Brady Quinn knows what's in store for him when he and the Cleveland Browns pay a visit to M&T Bank Stadium on Sunday.
A hostile reception. Enough crowd noise to possibly force the offense into a silent snap count. Oh, and a Ravens defense trying to tee off on the young quarterback.
"Yeah, I would imagine so," Quinn said when asked whether he expects an all-out pass rush from the Ravens. "Anytime you're a young quarterback in this league, I think you expect that going into every game."
How Quinn fares could determine whether the Browns can pick themselves out of the AFC North cellar or whether the Ravens continue to reign atop the division.
A healthy Jamal Lewis - who is dealing with a hamstring injury - could alleviate some of the pressure the Ravens put on Quinn, but judging by the comments from players and coaches, not by much.
"When you look at Cleveland's team, they have a lot of capable players - Braylon Edwards definitely on the outside, and I spoke about Jamal earlier, [who is] really trying to get the ball rolling and things like that," Ravens middle linebacker Ray Lewis said. "The bottom line [is] I just think we need to come out and play our type of football game and not let this young quarterback sit back there and be able to pick and choose - which is always going to be hard in our stadium because our stadium is just hard to play in. I just think we really need to make him very, very uncomfortable sitting back there."
So far, Quinn, 24, has not looked very comfortable in two starts this season. Quinn, who beat out Derek Anderson for the starter's job in the preseason, ranks in the bottom fourth of the NFL in passing yards (366, 25th), touchdowns (one, tied for 26th) and passer rating (66.9, 28th). The Browns are ranked last in the league in total yards (234) and third-down efficiency (23 percent), 31st in first downs (28) and tied for 27th in red-zone efficiency (33 percent).
Quinn was frank in his assessment that he has not borne out coach Eric Mangini's confidence in him at the beginning of the season.
"There have been some good things, but I think as a whole, we need to get a lot better," Quinn said during a conference call with Baltimore media Wednesday. "And myself, I need to work on not having those turnovers and converting more on third down. I think it's been a problem for us and something [where] we need to get the chains moving."
Opposing defenses have keyed on Quinn, sacking him nine times - the second-most in the league behind the Green Bay Packers' Aaron Rodgers (10). Mangini said keeping Quinn off the turf is a priority.
"You don't want anybody to get hit back there," Mangini said. "It's a combination of efforts. It's a combination of the O-line, the backs, the tight ends and, to some degree, the quarterback, too. At some point you have to look at it. [The Indianapolis Colts'] Peyton Manning does a great job of this, of just take your loss. What I mean by that is, instead of trying to make a play and taking the hit, at some point you have to just let it go and live to fight another down. He's outstanding at that. You have to know the difference between the two."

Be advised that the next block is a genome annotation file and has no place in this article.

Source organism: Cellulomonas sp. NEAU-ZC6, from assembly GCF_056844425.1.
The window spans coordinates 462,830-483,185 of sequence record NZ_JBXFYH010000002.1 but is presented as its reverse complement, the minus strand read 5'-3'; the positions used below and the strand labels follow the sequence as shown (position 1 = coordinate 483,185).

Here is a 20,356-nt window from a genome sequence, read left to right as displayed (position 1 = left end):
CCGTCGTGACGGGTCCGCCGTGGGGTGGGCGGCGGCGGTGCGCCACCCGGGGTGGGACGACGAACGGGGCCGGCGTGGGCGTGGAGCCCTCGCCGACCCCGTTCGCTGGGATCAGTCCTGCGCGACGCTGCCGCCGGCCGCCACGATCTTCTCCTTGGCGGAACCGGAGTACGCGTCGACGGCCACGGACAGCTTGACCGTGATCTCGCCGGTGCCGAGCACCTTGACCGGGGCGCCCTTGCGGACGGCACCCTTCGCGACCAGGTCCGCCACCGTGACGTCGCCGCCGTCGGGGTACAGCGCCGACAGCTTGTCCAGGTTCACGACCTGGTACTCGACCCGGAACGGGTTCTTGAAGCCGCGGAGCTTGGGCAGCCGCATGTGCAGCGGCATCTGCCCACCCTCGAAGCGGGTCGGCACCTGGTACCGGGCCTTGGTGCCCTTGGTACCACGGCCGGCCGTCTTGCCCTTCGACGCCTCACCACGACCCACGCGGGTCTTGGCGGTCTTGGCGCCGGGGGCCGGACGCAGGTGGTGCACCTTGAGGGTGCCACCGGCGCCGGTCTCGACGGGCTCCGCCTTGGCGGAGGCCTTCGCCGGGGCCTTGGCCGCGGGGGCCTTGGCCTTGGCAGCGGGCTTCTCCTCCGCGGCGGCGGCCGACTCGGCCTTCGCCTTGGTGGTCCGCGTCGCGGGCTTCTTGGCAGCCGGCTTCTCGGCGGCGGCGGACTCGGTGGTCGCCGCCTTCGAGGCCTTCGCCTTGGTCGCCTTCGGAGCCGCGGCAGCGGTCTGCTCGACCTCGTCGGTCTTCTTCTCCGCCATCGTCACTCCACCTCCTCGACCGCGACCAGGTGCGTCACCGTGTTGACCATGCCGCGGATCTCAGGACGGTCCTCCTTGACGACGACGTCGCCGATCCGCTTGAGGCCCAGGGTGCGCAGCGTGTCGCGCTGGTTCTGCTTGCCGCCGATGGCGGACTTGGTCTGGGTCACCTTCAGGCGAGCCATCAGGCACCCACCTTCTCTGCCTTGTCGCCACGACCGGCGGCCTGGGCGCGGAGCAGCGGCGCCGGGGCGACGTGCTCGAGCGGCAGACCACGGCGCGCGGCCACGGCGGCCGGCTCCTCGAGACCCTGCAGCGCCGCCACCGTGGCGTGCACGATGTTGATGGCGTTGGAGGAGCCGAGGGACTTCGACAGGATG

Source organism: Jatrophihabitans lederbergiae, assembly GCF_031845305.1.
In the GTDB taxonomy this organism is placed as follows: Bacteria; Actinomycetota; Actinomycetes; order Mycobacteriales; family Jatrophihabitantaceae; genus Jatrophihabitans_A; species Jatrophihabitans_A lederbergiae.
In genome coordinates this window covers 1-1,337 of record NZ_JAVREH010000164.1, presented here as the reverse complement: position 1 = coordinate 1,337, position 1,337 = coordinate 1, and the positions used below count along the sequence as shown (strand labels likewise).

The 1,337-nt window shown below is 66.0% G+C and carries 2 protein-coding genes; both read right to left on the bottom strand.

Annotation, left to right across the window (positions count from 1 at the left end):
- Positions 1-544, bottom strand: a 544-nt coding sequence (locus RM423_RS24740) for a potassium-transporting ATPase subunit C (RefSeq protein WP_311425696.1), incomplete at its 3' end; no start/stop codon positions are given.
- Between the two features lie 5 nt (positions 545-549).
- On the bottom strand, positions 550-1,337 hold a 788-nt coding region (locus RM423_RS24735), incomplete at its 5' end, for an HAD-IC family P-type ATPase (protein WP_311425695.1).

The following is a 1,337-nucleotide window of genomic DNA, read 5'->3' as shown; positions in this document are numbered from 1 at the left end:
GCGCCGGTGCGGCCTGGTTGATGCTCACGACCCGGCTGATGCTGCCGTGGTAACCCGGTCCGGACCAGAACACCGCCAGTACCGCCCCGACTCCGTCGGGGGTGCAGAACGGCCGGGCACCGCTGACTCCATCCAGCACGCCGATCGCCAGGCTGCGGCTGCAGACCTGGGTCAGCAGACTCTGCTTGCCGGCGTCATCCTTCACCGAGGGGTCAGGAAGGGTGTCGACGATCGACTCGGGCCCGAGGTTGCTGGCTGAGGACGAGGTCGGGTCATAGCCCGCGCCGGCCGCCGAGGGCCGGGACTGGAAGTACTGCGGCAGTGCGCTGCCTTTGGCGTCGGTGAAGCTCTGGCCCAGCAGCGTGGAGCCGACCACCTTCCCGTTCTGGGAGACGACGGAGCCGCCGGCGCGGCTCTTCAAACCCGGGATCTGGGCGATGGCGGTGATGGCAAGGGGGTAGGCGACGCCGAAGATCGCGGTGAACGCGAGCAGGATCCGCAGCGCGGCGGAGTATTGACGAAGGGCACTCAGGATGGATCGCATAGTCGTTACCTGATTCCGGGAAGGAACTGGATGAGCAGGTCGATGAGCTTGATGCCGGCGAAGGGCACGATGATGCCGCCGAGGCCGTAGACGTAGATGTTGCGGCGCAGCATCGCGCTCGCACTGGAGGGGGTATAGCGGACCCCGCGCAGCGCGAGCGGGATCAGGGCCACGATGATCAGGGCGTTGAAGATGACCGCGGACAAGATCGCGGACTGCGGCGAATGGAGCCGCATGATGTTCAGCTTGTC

Even if the Ravens don't sack Quinn, defensive coordinator Greg Mattison said just getting to the quarterback can have a cumulative effect.
"I think you can get in the head of any quarterback if you hit him enough times," Mattison said. "I think that's the key. ... You want to do the same thing you do to all quarterbacks. You want to hit him enough times to know that if he holds the ball, he's going to get hit."
Perhaps one encouraging sign for Quinn and the Cleveland offense is that the Ravens surrendered 26 points and 436 passing yards to the San Diego Chargers last Sunday. But Quinn is well aware of what's waiting for him this Sunday.
"Their defense in general is tough," he said. "They're not allowing a whole lot of yards, not a whole lot of points, and they're 2-0 right now. So yeah, we've got an uphill battle, and we're just doing our best to prepare ourselves for a tough game."
Notes: : After missing two days of practice, outside linebacker Jarret Johnson (shoulder) was limited Friday and might be a game-time decision, according to coach John Harbaugh. Johnson has played in 86 straight games (including playoffs), making every start since the 2007 season. If Johnson is sidelined, Antwan Barnes could make his first career NFL start. "That's still going to be an issue, whether he can take people on or not," Harbaugh said. "I think he's going to be OK. But we'll just have to see how he feels."
Joining Johnson as questionable were free safety Ed Reed (neck) and tight end L.J. Smith (pulled left hamstring). The list of players who are probable include cornerback Fabian Washington (flu), defensive tackle Justin Bannan (knee), safety Tom Zbikowski (concussion) and offensive tackle Jared Gaither (flu), who practiced after sitting out Wednesday and Thursday. "I feel fine," he said. "I'll play."